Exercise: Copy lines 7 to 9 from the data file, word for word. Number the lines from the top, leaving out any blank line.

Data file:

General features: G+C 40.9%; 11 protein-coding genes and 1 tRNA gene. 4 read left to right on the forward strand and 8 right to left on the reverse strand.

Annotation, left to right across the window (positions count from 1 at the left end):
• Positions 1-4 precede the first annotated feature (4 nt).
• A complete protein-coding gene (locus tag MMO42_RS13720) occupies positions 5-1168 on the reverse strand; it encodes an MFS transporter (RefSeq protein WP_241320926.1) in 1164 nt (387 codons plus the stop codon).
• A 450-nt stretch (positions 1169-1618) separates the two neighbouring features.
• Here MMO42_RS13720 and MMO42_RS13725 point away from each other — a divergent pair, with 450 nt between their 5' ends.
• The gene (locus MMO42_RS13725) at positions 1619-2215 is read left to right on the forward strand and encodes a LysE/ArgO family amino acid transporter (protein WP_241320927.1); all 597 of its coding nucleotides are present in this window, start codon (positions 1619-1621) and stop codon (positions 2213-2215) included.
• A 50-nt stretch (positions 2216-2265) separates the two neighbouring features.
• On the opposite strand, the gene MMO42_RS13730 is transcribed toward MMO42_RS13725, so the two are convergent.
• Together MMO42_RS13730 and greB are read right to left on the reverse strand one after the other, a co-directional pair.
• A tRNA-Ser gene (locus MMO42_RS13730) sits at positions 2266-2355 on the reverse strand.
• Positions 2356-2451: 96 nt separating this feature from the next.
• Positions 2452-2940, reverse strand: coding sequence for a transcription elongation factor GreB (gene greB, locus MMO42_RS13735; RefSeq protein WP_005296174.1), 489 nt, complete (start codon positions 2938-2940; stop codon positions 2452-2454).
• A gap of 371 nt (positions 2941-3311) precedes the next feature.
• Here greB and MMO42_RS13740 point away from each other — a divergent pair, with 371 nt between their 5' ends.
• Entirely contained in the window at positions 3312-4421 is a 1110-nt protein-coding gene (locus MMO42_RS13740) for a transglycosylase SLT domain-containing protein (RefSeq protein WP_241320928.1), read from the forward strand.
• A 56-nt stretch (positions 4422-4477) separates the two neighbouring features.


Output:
• The gene (locus MMO42_RS13725) at positions 1619-2215 is read left to right on the forward strand and encodes a LysE/ArgO family amino acid transporter (protein WP_241320927.1); all 597 of its coding nucleotides are present in this window, start codon (positions 1619-1621) and stop codon (positions 2213-2215) included.
• A 50-nt stretch (positions 2216-2265) separates the two neighbouring features.
• On the opposite strand, the gene MMO42_RS13730 is transcribed toward MMO42_RS13725, so the two are convergent.